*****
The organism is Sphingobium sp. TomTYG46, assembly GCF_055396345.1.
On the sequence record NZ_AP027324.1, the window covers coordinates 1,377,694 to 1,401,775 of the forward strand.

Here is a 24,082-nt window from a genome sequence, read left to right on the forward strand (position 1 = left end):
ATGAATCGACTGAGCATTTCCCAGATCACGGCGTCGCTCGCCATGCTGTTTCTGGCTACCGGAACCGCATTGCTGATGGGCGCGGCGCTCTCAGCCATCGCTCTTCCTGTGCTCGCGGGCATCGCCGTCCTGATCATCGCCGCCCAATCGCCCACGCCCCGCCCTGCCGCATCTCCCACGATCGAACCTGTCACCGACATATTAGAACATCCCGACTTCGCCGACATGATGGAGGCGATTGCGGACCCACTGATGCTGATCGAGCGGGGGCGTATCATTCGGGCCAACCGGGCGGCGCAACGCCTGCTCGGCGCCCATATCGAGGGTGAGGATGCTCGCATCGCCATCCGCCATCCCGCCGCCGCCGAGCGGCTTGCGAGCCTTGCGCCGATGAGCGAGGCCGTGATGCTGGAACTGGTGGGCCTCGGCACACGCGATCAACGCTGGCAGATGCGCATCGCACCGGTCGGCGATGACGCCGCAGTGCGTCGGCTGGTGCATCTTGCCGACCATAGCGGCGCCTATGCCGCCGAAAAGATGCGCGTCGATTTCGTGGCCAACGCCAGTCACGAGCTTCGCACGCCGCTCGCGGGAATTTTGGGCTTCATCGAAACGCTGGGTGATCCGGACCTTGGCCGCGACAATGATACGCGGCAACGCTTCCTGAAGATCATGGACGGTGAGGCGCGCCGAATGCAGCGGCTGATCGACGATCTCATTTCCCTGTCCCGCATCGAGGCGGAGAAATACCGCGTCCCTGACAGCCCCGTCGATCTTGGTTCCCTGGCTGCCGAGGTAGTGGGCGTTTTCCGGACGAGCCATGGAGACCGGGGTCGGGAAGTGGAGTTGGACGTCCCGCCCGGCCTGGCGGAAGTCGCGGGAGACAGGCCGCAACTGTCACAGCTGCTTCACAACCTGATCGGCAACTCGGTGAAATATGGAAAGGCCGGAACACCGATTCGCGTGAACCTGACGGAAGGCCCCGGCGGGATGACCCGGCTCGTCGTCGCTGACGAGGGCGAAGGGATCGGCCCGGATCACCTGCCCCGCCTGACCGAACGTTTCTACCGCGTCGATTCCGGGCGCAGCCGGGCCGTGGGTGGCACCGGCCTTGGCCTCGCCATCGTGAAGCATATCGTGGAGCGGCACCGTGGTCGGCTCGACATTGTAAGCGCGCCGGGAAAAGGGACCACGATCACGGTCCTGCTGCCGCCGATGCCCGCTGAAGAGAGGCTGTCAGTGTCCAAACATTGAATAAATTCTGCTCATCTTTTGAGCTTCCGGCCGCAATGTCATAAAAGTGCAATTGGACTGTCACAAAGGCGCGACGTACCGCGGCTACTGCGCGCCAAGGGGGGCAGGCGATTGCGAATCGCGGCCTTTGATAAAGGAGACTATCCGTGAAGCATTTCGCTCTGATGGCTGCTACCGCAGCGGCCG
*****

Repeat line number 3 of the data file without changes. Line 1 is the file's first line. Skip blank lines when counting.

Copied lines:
Here is a 24,082-nt window from a genome sequence, read left to right on the forward strand (position 1 = left end):